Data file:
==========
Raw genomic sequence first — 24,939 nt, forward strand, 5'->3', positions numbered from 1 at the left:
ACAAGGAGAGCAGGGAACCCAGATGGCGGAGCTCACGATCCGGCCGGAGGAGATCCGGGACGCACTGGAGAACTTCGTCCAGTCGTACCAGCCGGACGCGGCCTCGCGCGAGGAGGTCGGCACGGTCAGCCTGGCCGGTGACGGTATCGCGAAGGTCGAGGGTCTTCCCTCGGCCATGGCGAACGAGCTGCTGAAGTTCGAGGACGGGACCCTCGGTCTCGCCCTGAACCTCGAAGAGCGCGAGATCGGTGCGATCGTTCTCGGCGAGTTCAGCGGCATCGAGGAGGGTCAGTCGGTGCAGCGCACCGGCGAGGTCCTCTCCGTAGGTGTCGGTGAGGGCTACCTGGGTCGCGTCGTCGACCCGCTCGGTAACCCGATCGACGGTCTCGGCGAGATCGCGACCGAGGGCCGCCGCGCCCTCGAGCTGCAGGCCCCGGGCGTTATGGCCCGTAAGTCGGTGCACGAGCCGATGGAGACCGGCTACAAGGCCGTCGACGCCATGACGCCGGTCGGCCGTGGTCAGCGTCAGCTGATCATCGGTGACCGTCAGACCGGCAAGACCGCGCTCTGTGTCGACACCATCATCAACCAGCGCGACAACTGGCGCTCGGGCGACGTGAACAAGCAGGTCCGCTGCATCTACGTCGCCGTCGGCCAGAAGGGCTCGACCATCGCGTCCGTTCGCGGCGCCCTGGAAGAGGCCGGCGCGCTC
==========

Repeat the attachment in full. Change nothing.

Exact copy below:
Raw genomic sequence first — 24,939 nt, forward strand, 5'->3', positions numbered from 1 at the left:
ACAAGGAGAGCAGGGAACCCAGATGGCGGAGCTCACGATCCGGCCGGAGGAGATCCGGGACGCACTGGAGAACTTCGTCCAGTCGTACCAGCCGGACGCGGCCTCGCGCGAGGAGGTCGGCACGGTCAGCCTGGCCGGTGACGGTATCGCGAAGGTCGAGGGTCTTCCCTCGGCCATGGCGAACGAGCTGCTGAAGTTCGAGGACGGGACCCTCGGTCTCGCCCTGAACCTCGAAGAGCGCGAGATCGGTGCGATCGTTCTCGGCGAGTTCAGCGGCATCGAGGAGGGTCAGTCGGTGCAGCGCACCGGCGAGGTCCTCTCCGTAGGTGTCGGTGAGGGCTACCTGGGTCGCGTCGTCGACCCGCTCGGTAACCCGATCGACGGTCTCGGCGAGATCGCGACCGAGGGCCGCCGCGCCCTCGAGCTGCAGGCCCCGGGCGTTATGGCCCGTAAGTCGGTGCACGAGCCGATGGAGACCGGCTACAAGGCCGTCGACGCCATGACGCCGGTCGGCCGTGGTCAGCGTCAGCTGATCATCGGTGACCGTCAGACCGGCAAGACCGCGCTCTGTGTCGACACCATCATCAACCAGCGCGACAACTGGCGCTCGGGCGACGTGAACAAGCAGGTCCGCTGCATCTACGTCGCCGTCGGCCAGAAGGGCTCGACCATCGCGTCCGTTCGCGGCGCCCTGGAAGAGGCCGGCGCGCTC